Marine ecosystems have historically been considered to be relatively open, with populations demographically and genetically connected over broad spatial scales. In a range of coastal taxa, however, recent molecular surveys have consistently revealed considerable phylogeographical and population genetic structure, often at seemingly small spatial scales, indicating that connectivity is frequently much lower than previously assumed. Examples include a variety of species lacking planktonic dispersive stages and/or exhibiting particularly strict ecological requirements, such as intertidal fucalean and kelp seaweeds [1–5], seagrasses [6, 7], direct-developing invertebrates and fish [8–11], high-intertidal rock-pool invertebrates , and many estuarine organisms [13–18]. In such species, shallow genetic discontinuities can be common due to intrinsic life-history and habitat constraints to dispersal. Often, however, they also display deeper genealogical splits that distinguish regional sets of populations across their ranges. Such nested patterns of phylogeographical structure can result from a number of factors and are frequently harder to interpret, especially when species are evenly distributed across transition zones.
Vicariance is usually invoked as the main driver of (neutral) genetic divergence. Extrinsic barriers to gene-flow are generally less obvious (or absolute) in marine compared to terrestrial landscapes [19, 20], but circulation patterns, coastline topography and habitat discontinuities have all been shown to potentially represent effective barriers to the exchange of individuals between adjacent marine regions [21–24]. Complex variations in habitat availability and connectivity, resulting from the Pleistocene oscillations in sea levels and surface temperatures, are also known to have produced ancient population subdivisions (and differentiation) in many coastal organisms [6, 25, 26]. Within a species, disjunct distribution of divergent genetic lineages provides strong indication for the occurrence of such vicariant processes.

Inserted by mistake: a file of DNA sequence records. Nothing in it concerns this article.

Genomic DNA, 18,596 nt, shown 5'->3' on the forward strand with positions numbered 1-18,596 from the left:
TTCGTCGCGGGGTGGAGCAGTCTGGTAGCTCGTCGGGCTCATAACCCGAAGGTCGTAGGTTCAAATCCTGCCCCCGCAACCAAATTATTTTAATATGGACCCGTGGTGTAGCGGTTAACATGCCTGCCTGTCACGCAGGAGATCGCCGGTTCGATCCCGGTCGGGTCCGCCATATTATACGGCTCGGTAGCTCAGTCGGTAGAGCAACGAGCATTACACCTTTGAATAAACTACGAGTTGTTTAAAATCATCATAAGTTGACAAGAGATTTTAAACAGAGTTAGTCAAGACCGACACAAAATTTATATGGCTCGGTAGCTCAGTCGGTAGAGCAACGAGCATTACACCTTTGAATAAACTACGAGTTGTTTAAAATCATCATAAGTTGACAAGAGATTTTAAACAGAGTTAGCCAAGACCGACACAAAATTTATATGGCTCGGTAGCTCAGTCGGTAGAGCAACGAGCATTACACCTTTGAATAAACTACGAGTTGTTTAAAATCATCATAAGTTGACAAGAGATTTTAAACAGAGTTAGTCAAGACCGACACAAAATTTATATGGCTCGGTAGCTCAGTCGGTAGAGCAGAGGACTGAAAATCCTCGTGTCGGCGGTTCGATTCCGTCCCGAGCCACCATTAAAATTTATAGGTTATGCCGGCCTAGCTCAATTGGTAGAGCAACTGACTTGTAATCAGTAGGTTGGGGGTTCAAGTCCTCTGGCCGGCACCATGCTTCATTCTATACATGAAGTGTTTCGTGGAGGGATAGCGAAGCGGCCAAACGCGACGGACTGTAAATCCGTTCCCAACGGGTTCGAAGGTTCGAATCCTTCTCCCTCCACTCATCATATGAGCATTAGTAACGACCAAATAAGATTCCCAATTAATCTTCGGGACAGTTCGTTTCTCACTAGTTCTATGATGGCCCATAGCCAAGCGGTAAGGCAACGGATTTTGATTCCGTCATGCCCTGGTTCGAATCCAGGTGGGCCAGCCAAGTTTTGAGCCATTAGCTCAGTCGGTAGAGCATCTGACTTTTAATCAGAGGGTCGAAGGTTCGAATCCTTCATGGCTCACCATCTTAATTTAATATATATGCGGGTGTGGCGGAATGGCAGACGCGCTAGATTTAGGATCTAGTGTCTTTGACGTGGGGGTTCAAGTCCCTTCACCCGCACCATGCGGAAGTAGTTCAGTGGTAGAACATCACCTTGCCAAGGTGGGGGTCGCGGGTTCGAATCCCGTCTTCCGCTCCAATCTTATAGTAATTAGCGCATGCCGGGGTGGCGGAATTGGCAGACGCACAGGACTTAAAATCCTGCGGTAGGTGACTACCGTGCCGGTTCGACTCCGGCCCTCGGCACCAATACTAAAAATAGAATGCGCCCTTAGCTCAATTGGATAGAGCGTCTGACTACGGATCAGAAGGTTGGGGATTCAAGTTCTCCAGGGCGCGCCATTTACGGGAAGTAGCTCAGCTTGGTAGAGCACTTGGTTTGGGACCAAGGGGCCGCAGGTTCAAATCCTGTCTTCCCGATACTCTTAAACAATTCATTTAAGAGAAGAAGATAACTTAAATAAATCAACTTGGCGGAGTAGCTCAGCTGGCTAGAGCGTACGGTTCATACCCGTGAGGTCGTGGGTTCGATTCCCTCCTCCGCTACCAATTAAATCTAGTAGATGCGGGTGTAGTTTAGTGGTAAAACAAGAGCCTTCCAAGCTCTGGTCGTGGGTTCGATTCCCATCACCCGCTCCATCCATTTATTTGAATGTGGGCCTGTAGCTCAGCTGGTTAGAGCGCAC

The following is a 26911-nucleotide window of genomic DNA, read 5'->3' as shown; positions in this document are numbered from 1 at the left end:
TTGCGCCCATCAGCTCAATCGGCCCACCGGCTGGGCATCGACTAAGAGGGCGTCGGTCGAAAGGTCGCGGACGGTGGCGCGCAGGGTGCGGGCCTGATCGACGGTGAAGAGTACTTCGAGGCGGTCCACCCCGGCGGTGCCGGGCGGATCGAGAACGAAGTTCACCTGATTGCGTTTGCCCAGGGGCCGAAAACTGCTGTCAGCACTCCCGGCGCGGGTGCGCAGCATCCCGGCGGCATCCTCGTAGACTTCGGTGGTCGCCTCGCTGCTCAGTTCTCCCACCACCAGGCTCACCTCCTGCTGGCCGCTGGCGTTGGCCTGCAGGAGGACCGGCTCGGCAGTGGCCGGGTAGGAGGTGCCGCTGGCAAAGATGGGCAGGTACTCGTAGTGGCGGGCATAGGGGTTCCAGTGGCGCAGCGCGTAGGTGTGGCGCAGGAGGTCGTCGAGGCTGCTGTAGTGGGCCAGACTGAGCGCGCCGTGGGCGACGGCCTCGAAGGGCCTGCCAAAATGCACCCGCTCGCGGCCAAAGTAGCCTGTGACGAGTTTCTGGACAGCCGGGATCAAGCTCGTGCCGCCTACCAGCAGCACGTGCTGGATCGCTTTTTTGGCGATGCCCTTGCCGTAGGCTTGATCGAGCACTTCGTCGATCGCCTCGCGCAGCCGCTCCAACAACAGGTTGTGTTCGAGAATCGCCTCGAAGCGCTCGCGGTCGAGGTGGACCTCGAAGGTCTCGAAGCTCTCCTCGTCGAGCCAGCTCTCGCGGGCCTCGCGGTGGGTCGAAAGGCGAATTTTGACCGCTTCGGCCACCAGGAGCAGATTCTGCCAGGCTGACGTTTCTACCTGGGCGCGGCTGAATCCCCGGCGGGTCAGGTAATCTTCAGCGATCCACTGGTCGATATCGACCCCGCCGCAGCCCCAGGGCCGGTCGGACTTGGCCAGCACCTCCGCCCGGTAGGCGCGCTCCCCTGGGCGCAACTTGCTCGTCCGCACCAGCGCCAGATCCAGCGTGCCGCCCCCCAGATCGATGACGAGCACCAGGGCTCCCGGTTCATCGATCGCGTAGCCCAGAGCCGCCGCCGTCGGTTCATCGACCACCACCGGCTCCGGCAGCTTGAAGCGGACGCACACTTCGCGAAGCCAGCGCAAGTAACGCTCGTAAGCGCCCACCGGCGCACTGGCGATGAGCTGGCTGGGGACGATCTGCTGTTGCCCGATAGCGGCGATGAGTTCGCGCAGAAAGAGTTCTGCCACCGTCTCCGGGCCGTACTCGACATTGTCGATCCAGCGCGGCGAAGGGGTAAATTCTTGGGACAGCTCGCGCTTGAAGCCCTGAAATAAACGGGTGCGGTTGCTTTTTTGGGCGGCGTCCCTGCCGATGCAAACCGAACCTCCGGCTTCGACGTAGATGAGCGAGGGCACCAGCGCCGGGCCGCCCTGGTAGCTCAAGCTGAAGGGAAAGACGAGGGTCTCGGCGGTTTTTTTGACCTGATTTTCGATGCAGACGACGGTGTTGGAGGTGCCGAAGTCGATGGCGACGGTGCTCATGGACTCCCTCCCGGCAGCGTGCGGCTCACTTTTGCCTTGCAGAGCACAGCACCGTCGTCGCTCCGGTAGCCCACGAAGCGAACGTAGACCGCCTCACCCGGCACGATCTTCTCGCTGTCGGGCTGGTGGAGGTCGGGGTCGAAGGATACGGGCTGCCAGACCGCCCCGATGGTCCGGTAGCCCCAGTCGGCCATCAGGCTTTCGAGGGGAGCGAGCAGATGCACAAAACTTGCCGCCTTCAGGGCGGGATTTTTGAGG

Inferring the existence of a particular dispersal barrier from molecular data may not be straightforward though . In species with short dispersal range, discontinuities in individual gene trees (mostly derived from organelle markers) readily arise haphazardly within continuously distributed species simply as a consequence of idiosyncratic lineage sorting [28, 29]. Similarly, genetic drift during spatial expansions  or disruptive selection  can also result in the geographic segregation of organelle lineages across a species range even in the face of dispersal. In general, long-term isolation can only be confidently assumed when spatially concordant patterns across multiple unlinked loci are found [29, 32].
Disentangling historical from ongoing constraints to dispersal may also be problematic. Phylogeographical breaks and contemporary oceanographic barriers (or biogeographical transition zones) are often mismatched in marine restricted dispersers . Historical patterns of isolation and colonization in these organisms explain population structure better than more recent factors affecting gene-flow. Phylogeographical breaks may develop where formerly vicariant sub-populations have reassembled. The Iberian peninsula is a good example where diverse taxa such as trees , amphibians [35, 36], reptiles [37, 38] and pond-dwelling invertebrates [39, 40] are sub-divided into well defined, mostly parapatric genetic sectors that presumably formed during expansions from disjunct refugia. The temporal persistence of genetic discontinuities across marine secondary contact zones have also been demonstrated in several species . However, insight into the processes preventing steady genetic homogenization of divergent but contacting gene-pools requires finer scale genetic sampling than is common in most studies (but see [3, 6, 9, 12, 41, 42]).